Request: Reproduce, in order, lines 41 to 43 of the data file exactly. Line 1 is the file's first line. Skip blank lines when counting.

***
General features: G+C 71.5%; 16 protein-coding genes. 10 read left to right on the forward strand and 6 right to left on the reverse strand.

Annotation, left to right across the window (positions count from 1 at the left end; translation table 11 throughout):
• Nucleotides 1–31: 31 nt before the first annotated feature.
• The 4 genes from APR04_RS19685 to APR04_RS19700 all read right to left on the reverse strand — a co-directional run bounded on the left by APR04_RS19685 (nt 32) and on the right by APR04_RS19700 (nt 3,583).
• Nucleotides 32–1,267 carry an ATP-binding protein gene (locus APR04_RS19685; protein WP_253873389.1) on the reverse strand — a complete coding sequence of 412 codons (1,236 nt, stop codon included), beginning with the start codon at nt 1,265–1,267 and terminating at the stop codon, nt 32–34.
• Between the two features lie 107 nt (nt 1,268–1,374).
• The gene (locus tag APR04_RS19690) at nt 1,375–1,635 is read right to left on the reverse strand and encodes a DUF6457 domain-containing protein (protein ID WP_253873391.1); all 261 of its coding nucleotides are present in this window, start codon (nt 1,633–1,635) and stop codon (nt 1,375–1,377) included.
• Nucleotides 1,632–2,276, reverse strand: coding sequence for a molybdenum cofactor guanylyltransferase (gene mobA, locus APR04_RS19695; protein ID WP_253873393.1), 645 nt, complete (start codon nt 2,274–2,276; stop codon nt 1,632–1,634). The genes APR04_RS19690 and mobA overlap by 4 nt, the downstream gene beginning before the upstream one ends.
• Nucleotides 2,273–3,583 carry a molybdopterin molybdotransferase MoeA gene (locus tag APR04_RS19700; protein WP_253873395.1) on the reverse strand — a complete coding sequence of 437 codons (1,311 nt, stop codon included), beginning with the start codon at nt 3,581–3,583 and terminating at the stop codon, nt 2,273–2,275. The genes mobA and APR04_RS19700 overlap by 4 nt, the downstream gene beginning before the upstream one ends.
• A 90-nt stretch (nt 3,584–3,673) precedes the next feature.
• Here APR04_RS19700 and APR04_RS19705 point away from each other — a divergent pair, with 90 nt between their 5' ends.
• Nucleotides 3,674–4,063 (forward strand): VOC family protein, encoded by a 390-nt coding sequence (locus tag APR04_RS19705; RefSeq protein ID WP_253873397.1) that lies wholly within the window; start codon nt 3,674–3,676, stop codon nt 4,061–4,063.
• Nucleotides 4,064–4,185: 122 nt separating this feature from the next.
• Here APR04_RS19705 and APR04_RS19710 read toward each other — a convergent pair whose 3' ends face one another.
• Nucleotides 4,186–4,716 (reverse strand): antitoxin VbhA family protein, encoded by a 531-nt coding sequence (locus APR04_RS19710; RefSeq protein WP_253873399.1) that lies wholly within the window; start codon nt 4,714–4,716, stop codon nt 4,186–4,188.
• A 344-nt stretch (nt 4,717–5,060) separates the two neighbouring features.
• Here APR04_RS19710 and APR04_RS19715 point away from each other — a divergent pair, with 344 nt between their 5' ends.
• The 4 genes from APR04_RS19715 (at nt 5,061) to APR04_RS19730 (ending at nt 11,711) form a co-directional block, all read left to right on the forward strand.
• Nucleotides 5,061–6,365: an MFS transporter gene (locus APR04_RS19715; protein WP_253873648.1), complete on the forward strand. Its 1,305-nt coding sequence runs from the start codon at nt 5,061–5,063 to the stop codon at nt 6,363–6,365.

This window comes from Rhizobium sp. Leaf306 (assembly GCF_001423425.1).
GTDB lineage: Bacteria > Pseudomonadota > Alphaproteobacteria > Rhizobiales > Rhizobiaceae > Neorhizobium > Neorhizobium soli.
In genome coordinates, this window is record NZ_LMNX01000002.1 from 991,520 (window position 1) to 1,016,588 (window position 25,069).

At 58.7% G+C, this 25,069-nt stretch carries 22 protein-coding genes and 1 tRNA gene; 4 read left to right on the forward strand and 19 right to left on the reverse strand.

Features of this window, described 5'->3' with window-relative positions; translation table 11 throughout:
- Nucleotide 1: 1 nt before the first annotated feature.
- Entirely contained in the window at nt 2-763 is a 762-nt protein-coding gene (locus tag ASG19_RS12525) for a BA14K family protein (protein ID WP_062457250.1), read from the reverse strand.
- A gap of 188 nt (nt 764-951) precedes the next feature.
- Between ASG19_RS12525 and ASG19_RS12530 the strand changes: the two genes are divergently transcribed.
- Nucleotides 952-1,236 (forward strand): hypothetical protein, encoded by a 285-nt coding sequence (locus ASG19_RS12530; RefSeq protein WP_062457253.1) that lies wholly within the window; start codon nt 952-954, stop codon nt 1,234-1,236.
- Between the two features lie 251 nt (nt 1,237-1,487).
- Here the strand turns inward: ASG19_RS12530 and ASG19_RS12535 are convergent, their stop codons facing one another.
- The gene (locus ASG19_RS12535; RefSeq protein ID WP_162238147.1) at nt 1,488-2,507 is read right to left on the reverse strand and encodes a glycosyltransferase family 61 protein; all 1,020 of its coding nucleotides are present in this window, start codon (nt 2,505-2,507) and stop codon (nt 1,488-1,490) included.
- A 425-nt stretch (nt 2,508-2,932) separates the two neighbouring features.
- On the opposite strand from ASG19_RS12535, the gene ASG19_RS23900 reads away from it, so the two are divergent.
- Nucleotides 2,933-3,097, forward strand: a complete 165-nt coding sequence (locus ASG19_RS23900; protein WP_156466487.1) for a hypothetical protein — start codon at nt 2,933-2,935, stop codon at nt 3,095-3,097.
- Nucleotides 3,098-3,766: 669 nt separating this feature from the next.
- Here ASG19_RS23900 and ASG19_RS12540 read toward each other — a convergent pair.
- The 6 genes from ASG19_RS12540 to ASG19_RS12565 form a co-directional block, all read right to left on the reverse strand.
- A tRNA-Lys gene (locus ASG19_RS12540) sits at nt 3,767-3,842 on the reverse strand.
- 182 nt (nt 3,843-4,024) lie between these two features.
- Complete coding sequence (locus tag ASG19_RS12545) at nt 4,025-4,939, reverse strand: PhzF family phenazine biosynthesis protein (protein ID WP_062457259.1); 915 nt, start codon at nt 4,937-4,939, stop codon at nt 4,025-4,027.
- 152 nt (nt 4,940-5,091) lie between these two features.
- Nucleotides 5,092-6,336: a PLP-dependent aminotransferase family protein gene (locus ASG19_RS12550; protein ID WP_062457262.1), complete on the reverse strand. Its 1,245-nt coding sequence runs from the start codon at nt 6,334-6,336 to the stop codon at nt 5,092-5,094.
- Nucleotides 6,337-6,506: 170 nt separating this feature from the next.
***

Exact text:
- Complete coding sequence (locus tag ASG19_RS12545) at nt 4,025-4,939, reverse strand: PhzF family phenazine biosynthesis protein (protein ID WP_062457259.1); 915 nt, start codon at nt 4,937-4,939, stop codon at nt 4,025-4,027.
- 152 nt (nt 4,940-5,091) lie between these two features.
- Nucleotides 5,092-6,336: a PLP-dependent aminotransferase family protein gene (locus ASG19_RS12550; protein ID WP_062457262.1), complete on the reverse strand. Its 1,245-nt coding sequence runs from the start codon at nt 6,334-6,336 to the stop codon at nt 5,092-5,094.